George Peretz QC, a barrister specialising in public law and tax issues, writes that, “as far as nationalisation is concerned, EU law raises no objection. Anyone who knows the continent knows that in most countries most operators in the sectors mentioned by Corbyn [postal services, water, railways and banks] are state-owned… Many member states have been able to provide large subsidies to their rail and postal operators to ensure high quality universal services… What the state aid rules prevent is ill-targeted aid, such as the money repeatedly thrown down the black holes of national flag carriers or tax exemptions given to large multinational companies in return for locating in the state concerned.” In short, the EU state aid rules would have little or no impact on the progressive programme of state-led investment envisaged by Jeremy Corbyn and John McDonnell.

Britain leaving the EU will not weaken imperialism

Another Lexit idea is that the EU – an organisation composed of capitalist countries – will be diminished by the UK’s departure, and therefore imperialism as a whole will be weaker. This rather ignores the fact that Britain was an imperialist country before joining the EU and will remain an imperialist country once it leaves. Because the UK will, for reasons described above, lean more towards the US (which by any reasonable definition represents the most aggressive form of imperialism on the planet in the present era), the balance of forces between imperialist blocs will be shifted somewhat, but not in a way that benefits the masses of the world seeking to free themselves from neocolonial domination.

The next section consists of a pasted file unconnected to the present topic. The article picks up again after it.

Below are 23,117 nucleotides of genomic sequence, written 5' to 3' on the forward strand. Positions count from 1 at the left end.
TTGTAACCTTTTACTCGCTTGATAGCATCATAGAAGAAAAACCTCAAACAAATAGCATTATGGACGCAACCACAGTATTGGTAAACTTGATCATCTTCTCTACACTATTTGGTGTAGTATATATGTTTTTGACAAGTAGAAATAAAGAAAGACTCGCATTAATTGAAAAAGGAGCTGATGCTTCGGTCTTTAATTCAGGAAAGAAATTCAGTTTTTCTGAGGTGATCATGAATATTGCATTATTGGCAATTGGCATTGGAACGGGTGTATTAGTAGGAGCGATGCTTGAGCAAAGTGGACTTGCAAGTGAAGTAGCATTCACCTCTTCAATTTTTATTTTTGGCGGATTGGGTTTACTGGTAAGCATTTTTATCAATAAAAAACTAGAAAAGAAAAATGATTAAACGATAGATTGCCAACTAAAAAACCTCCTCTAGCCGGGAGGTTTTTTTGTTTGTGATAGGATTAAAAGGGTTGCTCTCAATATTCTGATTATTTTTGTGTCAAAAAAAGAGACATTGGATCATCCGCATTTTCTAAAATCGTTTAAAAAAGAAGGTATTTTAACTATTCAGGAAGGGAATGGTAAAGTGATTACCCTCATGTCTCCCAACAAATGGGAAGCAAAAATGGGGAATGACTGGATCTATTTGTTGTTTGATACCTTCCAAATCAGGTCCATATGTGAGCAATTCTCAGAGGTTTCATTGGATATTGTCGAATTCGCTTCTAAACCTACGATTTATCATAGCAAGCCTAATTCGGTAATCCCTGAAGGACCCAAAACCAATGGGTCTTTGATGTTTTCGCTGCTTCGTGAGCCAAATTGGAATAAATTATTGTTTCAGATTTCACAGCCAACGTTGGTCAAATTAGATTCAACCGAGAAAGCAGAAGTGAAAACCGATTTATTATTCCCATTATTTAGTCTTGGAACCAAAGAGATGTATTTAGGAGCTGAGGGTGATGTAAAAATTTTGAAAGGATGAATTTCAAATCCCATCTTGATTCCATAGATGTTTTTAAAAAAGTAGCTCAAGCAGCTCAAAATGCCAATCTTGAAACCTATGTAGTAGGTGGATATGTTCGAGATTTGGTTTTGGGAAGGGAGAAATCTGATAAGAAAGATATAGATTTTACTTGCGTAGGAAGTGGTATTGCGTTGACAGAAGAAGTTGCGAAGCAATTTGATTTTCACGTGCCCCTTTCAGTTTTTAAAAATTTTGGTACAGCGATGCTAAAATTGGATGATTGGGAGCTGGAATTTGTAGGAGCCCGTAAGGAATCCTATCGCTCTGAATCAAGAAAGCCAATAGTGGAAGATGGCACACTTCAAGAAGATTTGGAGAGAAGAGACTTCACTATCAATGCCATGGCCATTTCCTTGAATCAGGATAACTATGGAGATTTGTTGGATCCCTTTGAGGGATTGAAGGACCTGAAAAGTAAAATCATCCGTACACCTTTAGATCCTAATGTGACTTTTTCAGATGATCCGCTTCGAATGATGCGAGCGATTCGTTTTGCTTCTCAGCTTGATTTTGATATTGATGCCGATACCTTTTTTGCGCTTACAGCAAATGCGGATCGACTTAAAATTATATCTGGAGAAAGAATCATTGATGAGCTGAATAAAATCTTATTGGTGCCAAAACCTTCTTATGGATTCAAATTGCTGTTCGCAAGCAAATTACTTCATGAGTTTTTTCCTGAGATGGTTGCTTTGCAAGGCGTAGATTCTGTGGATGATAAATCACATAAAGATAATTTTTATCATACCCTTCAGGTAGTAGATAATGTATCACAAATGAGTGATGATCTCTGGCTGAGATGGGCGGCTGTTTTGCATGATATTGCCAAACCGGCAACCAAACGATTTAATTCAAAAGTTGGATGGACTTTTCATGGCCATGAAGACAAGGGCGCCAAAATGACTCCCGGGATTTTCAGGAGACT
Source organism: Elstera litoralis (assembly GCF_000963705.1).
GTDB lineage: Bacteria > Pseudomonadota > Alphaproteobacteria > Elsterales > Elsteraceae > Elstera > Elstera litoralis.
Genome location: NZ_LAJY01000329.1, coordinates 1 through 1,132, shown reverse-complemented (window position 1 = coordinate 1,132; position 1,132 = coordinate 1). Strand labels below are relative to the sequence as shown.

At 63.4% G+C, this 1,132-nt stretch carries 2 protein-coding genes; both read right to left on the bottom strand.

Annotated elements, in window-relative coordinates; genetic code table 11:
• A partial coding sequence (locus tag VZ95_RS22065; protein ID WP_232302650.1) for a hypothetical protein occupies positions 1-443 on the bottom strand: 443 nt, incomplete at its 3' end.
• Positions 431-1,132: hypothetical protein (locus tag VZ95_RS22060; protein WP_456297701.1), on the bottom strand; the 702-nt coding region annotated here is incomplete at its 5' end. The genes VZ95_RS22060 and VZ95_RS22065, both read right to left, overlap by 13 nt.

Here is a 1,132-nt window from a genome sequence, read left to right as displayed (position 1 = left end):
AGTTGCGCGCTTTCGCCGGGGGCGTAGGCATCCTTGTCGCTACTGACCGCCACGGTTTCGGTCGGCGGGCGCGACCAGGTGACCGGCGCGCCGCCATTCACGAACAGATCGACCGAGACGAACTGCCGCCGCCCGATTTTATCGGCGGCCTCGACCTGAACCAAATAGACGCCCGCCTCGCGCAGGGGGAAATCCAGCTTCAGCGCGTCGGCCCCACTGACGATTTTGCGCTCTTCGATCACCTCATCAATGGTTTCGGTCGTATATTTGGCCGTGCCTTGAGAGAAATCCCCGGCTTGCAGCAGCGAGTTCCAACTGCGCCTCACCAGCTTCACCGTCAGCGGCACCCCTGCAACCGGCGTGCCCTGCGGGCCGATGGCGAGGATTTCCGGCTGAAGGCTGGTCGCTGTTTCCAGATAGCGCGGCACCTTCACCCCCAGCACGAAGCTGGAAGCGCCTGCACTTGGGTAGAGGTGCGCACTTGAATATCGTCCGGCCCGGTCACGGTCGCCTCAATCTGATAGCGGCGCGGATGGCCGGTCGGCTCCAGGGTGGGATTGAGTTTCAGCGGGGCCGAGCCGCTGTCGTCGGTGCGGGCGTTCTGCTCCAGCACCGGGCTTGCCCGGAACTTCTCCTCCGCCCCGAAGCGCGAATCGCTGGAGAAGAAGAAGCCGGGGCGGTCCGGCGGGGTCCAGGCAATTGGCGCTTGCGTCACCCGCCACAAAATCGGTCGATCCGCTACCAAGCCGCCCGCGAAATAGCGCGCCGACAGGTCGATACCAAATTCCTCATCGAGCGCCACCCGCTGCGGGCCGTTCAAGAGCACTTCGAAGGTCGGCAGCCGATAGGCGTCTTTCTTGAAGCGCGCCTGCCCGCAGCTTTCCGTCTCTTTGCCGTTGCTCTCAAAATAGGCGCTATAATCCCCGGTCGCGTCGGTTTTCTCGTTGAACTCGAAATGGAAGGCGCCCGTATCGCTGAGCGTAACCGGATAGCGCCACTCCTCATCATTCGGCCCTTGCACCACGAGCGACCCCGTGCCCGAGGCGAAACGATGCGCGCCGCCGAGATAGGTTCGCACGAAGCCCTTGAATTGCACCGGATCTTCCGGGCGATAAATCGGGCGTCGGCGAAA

Laughably, some of the leading Brexiters have talked about Britain’s departure from the EU paving the way for the establishment of an ‘Empire 2.0’ built on stronger trading links within the Anglosphere and the Commonwealth. This is the stuff of sheer nostalgic fantasy. In truth, as pointed out by Tottenham MP David Lammy, “leaving the EU will not free us from the injustices of global capitalism: it will make us subordinate to Trump’s US.” Britain is not a major player in the global economy any more; Brexit has come a century or so too late for these nutty delusions. If an ‘Empire 2.0’ were to come into being, “its centre would not be in London but in Washington. It would be an American, not a British empire” (O’Toole, op cit).

In foreign policy terms, Brexit stands to push Britain towards a more aggressively reactionary position. Ministers are already talking about how they’ll be able to ramp up sanctions against Russia, for example. Aligned to Trump’s US, Britain would be under intense pressure to join the sanctions regime against Iran, to support US policy on trade with China, and to scale back participation in global environmental cooperation. Defence Secretary Gavin Williamson has made it all too clear that “Brexit represents an opportunity for Britain to boost its global military standing in response to the threats posed by Russia and China”.